I’ve got no loyalty when it comes to the never-ending debate of real versus artificial Christmas tree. I’m avoiding the word fake, on the grounds of attempting to eradicate all negativity from my life over the festive season.and fake being a negative word. My PMA is through the roof right now as I push bad thoughts away and saying fake, to me, reeks of things trying (and failing) to match something good.
I say fake, what comes to your mind? fake snow, yeah, that’s total pants. Fake money, worlds worst practical joke, how fake boobs, see where I’m going with this? I’d be lying if I hadn’t contemplated it. Being a size 6 has it’s good and bad points, but I’m still not convinced I’d pull off fake boobs at 90 in the nursing home when everything else has gone south. replace it with artificial and boom, it’s a little more woolly. We tried to make it real, but the nearest we got was artificial.
We’re not mentioning the F-word.
So, cleared that up and now back to my question, what are the benefits of having an ARTIFICAL Christmas tree
Now, this is where I’m struggling with an air of authenticity. You see, I’m typing this while sitting 10 foot away from a glorious real Christmas tree. It smells lush, it looks lush and the dog is well impressed we have some greenery in the house. In all my years of home owning (about 20 now, I think) I’ve only had a real tree 3 times, this year is the 1st time I’ve gone out and bought it myself.
Decorating Is Totally different.
This light bulb moment popped into my head as I looked at the mish-mash of decoration on my tree, and for the tenth time that day rehung the ones which the dog and the 3-year-old had knocked off. There’s less pressure to decorate a real tree.
Instead, it’s just a case of aiming for the most sticky out branches with very little attention to detail. Yet here’s the thing though…… I like that attention to detail.
I like carefully arranging a theme of colours and alternating between things that wrap around and things which dangle. I like making sure my mathematical mind is satisfied that everything is in its place and pattern. I’d go as far as to say my strategically arranged artificial Christmas tree made me proud and when visitors came through the door I’d wait for that,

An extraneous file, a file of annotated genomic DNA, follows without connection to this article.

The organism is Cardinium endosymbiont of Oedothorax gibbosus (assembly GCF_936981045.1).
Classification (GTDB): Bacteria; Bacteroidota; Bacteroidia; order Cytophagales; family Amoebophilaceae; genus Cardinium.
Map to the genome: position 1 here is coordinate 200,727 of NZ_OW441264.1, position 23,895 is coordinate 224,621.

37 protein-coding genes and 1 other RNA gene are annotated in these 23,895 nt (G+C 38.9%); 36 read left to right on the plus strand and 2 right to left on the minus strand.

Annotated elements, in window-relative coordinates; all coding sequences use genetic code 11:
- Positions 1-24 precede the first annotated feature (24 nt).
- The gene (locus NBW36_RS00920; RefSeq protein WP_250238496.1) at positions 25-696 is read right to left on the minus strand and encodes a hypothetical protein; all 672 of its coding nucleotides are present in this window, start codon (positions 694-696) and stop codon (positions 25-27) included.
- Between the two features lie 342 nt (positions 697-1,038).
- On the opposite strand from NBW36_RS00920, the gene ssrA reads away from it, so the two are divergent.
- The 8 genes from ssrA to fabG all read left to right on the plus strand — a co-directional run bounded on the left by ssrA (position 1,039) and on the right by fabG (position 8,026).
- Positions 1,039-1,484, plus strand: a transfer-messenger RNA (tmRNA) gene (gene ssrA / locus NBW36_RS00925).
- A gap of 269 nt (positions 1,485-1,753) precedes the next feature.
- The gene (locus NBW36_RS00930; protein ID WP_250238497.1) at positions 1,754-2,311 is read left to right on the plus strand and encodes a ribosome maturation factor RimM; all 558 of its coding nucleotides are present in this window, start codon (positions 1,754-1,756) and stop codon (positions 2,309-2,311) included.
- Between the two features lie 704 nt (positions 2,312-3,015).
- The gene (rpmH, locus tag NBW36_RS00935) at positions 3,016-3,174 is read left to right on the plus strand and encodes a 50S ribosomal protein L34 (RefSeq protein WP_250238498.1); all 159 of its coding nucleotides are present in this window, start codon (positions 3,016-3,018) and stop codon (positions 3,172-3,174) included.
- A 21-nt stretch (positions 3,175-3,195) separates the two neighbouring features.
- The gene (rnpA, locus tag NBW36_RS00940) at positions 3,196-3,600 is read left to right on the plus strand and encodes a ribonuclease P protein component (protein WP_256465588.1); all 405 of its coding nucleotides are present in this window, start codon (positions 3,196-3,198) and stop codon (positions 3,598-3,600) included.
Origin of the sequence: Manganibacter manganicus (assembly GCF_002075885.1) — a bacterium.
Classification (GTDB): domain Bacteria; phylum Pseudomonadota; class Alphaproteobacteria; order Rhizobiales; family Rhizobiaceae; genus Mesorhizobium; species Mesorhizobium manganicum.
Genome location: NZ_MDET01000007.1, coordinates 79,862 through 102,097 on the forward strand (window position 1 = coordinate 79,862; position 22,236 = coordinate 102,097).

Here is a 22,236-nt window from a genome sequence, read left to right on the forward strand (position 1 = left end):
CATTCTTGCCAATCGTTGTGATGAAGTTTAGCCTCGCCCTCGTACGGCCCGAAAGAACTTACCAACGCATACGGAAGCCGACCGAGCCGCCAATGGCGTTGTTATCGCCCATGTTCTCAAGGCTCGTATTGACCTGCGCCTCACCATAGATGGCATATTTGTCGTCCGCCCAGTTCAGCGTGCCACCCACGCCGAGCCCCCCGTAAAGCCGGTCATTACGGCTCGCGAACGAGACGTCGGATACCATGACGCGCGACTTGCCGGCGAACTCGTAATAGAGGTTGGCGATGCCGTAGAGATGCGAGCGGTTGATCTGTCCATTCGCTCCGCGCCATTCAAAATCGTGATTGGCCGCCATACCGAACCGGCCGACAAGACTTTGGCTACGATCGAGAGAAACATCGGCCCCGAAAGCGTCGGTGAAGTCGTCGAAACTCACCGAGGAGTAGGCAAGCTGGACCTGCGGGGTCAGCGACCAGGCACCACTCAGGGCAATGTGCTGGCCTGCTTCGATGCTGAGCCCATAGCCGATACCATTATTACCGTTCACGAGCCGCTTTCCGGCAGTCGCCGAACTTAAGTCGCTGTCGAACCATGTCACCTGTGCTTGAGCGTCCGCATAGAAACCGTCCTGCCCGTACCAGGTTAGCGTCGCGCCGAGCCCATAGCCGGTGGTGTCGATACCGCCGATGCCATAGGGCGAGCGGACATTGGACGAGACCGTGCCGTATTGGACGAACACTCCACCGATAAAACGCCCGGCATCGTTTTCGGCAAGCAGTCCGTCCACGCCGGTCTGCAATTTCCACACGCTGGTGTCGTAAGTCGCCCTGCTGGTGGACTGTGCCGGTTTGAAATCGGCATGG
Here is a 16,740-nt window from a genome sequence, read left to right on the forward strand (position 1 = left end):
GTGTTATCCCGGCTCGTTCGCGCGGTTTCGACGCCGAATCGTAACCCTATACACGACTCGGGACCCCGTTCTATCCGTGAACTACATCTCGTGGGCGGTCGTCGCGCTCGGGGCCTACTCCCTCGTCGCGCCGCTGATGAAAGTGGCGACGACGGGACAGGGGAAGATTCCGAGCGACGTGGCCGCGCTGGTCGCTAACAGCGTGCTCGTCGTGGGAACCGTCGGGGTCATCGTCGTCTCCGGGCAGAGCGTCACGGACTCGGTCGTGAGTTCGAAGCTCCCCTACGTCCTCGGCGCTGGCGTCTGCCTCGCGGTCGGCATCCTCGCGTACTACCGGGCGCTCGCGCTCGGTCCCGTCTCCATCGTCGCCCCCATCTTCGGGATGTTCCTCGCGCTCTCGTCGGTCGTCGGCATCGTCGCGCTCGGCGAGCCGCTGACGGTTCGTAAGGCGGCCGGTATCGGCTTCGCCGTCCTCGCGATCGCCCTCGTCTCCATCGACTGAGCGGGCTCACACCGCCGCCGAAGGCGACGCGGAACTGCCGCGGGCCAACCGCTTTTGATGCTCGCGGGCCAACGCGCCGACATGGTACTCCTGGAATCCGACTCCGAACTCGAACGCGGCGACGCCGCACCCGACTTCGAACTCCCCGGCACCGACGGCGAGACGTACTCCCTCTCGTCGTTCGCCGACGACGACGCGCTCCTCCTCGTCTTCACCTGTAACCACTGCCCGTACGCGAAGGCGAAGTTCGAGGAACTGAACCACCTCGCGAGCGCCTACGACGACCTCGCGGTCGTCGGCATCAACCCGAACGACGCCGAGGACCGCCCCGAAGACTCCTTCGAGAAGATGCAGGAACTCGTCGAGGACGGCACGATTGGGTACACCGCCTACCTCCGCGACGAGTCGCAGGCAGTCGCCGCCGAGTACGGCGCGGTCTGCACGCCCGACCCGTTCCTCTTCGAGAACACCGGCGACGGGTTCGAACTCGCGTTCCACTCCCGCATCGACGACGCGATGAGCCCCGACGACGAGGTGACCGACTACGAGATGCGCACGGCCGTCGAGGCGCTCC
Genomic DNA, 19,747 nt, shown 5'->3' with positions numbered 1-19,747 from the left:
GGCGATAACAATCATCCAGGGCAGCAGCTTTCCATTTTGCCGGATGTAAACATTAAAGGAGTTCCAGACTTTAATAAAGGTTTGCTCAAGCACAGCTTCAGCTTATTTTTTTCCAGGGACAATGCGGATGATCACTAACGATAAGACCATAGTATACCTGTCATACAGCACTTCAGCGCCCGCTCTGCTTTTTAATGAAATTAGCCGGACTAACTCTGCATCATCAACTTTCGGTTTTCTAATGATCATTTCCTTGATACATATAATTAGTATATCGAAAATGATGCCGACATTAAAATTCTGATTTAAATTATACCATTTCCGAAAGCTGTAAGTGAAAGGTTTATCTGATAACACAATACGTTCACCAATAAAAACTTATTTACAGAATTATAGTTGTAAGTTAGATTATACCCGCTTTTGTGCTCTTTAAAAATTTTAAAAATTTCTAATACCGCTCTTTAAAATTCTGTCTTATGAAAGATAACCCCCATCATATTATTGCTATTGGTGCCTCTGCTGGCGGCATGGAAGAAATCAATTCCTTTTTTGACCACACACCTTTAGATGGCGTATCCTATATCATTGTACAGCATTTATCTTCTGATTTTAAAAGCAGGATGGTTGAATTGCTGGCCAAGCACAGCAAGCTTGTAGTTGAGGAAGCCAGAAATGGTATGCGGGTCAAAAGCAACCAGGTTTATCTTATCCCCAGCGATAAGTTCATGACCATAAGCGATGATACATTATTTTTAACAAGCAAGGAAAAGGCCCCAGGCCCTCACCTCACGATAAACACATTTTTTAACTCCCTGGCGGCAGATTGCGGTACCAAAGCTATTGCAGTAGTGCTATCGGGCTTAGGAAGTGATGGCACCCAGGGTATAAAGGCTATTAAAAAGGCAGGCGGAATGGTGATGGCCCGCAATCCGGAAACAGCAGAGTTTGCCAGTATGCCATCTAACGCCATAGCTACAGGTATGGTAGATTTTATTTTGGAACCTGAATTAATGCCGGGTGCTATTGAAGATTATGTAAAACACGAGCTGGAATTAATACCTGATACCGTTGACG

“wow doesn’t your tree look amazing!”
Other than the odd comment on my current tree having a nice shape, not one person has complimented my decorating skills. And let’s face it, who does love a compliment?
Maintenance is key
Or not if you’re talking artificial. I was the proud owner of my last artificial tree for, give or take, 5-6 years. That poor thing was pushed down the stairs in its box as I navigated it down from the loft then rammed back into a box when it was time to say goodbye. There was no remembering to water it (something I didn’t realise you had to do with my first one which was in a very sorry state by Christmas day, I was young and inexperienced, don’t judge me.) There was no panicking everytime the kids got a little hyped up, and there was no working out what to do with it once it’s served its purpose.
You would never see my artificial tree lying in my front garden shamelessly waiting for the Christmas tree fairies to take it away.
An artificial tree is a good investment.
And finally, I’ve done the maths, and if I was to invest in a new artificial tree for say £100 and kept it for 5 years, (or more!) then that’s worked out a lot cheaper than buying a real one each year. Now don’t get me wrong, my £30 real tree IS glorious and I do not regret buying it one bit. The real bonus, I guess, was being able to support a local business.
But will I do it again next year?
I’m still undecided.
I’d be lying if I didn’t look at my mums with a little envy, sitting all perfectly proportioned with it’s perfectly arranged decorations and wonder if I’ll go back to an artificial tree next year?
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